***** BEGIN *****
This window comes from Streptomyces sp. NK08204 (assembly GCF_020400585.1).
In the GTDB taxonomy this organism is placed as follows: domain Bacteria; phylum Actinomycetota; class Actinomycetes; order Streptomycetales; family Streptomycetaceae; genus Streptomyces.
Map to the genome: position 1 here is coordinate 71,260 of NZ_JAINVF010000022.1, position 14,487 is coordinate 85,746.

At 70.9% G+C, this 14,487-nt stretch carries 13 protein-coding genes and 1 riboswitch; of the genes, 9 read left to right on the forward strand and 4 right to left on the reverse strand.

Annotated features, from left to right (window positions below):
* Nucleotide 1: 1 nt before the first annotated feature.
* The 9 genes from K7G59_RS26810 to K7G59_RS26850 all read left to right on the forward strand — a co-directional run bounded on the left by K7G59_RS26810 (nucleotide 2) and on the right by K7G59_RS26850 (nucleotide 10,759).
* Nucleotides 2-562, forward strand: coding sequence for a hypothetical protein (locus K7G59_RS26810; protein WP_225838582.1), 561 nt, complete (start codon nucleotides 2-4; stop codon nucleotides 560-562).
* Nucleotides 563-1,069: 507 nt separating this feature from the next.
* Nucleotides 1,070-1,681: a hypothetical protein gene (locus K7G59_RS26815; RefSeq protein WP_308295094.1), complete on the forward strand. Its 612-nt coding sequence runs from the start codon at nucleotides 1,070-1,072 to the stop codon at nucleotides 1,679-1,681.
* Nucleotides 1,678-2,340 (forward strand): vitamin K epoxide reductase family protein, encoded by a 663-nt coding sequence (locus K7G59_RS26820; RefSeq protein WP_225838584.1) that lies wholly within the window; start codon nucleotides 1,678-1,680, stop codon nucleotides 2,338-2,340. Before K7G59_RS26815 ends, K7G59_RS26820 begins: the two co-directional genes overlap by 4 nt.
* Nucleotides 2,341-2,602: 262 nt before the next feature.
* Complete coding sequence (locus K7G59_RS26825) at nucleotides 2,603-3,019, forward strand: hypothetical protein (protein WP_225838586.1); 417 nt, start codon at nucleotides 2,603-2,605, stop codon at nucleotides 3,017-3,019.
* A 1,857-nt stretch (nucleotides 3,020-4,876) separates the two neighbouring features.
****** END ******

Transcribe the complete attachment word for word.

This window comes from Streptomyces sp. NK08204 (assembly GCF_020400585.1).
In the GTDB taxonomy this organism is placed as follows: domain Bacteria; phylum Actinomycetota; class Actinomycetes; order Streptomycetales; family Streptomycetaceae; genus Streptomyces.
Map to the genome: position 1 here is coordinate 71,260 of NZ_JAINVF010000022.1, position 14,487 is coordinate 85,746.

At 70.9% G+C, this 14,487-nt stretch carries 13 protein-coding genes and 1 riboswitch; of the genes, 9 read left to right on the forward strand and 4 right to left on the reverse strand.

Annotated features, from left to right (window positions below):
* Nucleotide 1: 1 nt before the first annotated feature.
* The 9 genes from K7G59_RS26810 to K7G59_RS26850 all read left to right on the forward strand — a co-directional run bounded on the left by K7G59_RS26810 (nucleotide 2) and on the right by K7G59_RS26850 (nucleotide 10,759).
* Nucleotides 2-562, forward strand: coding sequence for a hypothetical protein (locus K7G59_RS26810; protein WP_225838582.1), 561 nt, complete (start codon nucleotides 2-4; stop codon nucleotides 560-562).
* Nucleotides 563-1,069: 507 nt separating this feature from the next.
* Nucleotides 1,070-1,681: a hypothetical protein gene (locus K7G59_RS26815; RefSeq protein WP_308295094.1), complete on the forward strand. Its 612-nt coding sequence runs from the start codon at nucleotides 1,070-1,072 to the stop codon at nucleotides 1,679-1,681.
* Nucleotides 1,678-2,340 (forward strand): vitamin K epoxide reductase family protein, encoded by a 663-nt coding sequence (locus K7G59_RS26820; RefSeq protein WP_225838584.1) that lies wholly within the window; start codon nucleotides 1,678-1,680, stop codon nucleotides 2,338-2,340. Before K7G59_RS26815 ends, K7G59_RS26820 begins: the two co-directional genes overlap by 4 nt.
* Nucleotides 2,341-2,602: 262 nt before the next feature.
* Complete coding sequence (locus K7G59_RS26825) at nucleotides 2,603-3,019, forward strand: hypothetical protein (protein WP_225838586.1); 417 nt, start codon at nucleotides 2,603-2,605, stop codon at nucleotides 3,017-3,019.
* A 1,857-nt stretch (nucleotides 3,020-4,876) separates the two neighbouring features.